Definition of anthropology
1 : the science of human beings; especially : the study of human beings and their ancestors through time and space and in relation to physical character, environmental and social relations, and culture
2 : theology dealing with the origin, nature, and destiny of human beings
anthropologicalplay \-pə-ˈlä-ji-kəl\ adjective
anthropologicallyplay \-ji-k(ə-)lē\ adverb
anthropologistplay \ˌan(t)-thrə-ˈpä-lə-jist\ noun
Recent Examples of anthropology from the Web
Nisrin Elamin, a Sudanese green card holder at the time and a Ph.D. student in anthropology at Stanford University, was one of the first to be detained shortly after the ban was announced.
An 1835 farm deed refers to a graveyard there, wrote William Parry, an anthropology professor at Hunter College in New York, in a 2013 study of the grounds.
To come up with the recipe for QingMing, Laffler sat down with Field Museum curator of anthropology Gary Feinman, who explained the brewing processes of ancient China.
Clark-Deces, 61, was born in Paris and earned her bachelor's degree and doctorate, both in anthropology, from the University of California-Berkeley.
Senior co-author Daniel Benyshek, PhD, an associate professor of anthropology at UNLV, agreed.
Ather Zia, a member of the network and a professor of anthropology at the University of Northern Colorado, said that Facebook restored her account without explanation after two weeks.
The university announced the adjunct anthropology faculty member, Katherine Dettwyler, would not be rehired to teach in the future.
Dewey works in anthropology and archaeology at Clatsop Community College and specializes in shipwrecks and told The Daily Astorian that the piece of wood is some type of old growth timber.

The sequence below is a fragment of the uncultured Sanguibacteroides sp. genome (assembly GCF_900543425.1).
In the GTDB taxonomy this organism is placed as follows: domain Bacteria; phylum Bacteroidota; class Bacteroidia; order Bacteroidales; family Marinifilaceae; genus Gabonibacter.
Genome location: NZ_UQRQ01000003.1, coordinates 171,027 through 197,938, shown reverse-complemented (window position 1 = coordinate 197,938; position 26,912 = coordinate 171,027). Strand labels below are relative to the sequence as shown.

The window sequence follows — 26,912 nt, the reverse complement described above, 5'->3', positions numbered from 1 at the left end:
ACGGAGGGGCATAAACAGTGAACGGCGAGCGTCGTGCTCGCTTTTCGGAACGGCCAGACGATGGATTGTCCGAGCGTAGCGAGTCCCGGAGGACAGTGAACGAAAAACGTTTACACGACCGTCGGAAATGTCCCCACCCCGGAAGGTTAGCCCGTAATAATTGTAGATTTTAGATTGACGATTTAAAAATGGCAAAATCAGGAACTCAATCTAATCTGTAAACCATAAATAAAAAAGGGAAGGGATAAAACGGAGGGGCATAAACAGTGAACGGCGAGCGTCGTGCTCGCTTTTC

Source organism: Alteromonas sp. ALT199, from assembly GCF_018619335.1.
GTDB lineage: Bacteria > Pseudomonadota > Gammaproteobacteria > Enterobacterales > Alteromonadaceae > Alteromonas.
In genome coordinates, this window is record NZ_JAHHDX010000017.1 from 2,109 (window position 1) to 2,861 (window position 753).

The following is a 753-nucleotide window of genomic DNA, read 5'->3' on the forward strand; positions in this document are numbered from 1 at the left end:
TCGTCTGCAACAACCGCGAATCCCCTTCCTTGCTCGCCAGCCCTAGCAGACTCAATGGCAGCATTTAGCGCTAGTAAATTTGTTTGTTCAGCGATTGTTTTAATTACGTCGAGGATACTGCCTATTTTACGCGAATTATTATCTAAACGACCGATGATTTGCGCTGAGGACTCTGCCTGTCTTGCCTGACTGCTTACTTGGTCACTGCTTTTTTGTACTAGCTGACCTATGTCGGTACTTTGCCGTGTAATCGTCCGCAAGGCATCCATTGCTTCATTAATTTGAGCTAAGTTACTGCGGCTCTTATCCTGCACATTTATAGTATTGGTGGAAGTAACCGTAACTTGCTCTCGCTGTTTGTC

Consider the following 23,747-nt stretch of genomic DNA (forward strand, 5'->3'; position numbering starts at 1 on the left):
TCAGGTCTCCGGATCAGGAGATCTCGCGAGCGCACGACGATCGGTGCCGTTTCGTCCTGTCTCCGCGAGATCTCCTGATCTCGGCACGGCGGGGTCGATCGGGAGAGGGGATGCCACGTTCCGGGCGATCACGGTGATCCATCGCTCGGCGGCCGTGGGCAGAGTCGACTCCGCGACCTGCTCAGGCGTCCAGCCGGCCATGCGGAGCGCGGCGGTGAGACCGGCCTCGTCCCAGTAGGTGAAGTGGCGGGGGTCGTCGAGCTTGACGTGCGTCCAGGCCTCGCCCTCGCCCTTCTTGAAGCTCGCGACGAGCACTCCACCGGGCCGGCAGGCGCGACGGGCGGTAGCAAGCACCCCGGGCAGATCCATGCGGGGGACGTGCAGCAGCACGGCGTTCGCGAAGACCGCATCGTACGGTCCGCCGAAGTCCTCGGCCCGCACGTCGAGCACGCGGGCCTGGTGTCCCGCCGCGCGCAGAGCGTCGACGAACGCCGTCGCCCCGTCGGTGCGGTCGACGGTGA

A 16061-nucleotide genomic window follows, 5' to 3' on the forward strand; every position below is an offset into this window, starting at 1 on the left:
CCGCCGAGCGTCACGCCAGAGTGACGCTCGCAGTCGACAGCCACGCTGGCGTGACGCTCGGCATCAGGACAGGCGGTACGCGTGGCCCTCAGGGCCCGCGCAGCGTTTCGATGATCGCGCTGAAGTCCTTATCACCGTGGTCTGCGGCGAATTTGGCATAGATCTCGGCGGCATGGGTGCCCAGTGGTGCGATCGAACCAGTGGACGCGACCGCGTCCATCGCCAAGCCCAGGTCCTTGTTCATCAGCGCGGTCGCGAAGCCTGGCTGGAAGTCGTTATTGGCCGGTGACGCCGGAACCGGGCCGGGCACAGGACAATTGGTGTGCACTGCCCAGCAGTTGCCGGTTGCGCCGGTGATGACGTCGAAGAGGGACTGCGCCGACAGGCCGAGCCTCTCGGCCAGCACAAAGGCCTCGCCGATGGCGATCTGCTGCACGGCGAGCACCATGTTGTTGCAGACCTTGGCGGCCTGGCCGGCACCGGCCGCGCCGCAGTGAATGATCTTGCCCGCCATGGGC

These example sentences are selected automatically from various online news sources to reflect current usage of the word 'anthropology.' Views expressed in the examples do not represent the opinion of Merriam-Webster or its editors. Send us feedback.
The Origin of anthropology
The word anthropology dates back to the late 16th century, but it was not until the 19th century that it was applied to the academic discipline that now bears its name. In the United States, this field of study is typically divided into four distinct branches: physical (or biological) anthropology, archaeology, cultural (or social) anthropology, and linguistic anthropology.
Anthropology is from the New Latin word anthropologia (“the study of humanity”) and shares its ultimate root in Greek, anthrōpos (“human being”), with a number of other words in English, such as anthropomorphize, philanthropy, and misanthrope.
Origin and Etymology of anthropology
New Latin anthropologia, from anthrop- + -logia -logy
First Known Use: 1593See Words from the same year
ANTHROPOLOGY Defined for English Language Learners
Definition of anthropology for English Language Learners
: the study of human races, origins, societies, and cultures
ANTHROPOLOGY Defined for Kids
Definition of anthropology for Students
: a science that studies people and especially their history, development, distribution and culture
Medical Definition of anthropology
: the science of humans; especially : the study of humans in relation to distribution, origin, classification, and relationship of races, physical character, environmental and social relations, and culture
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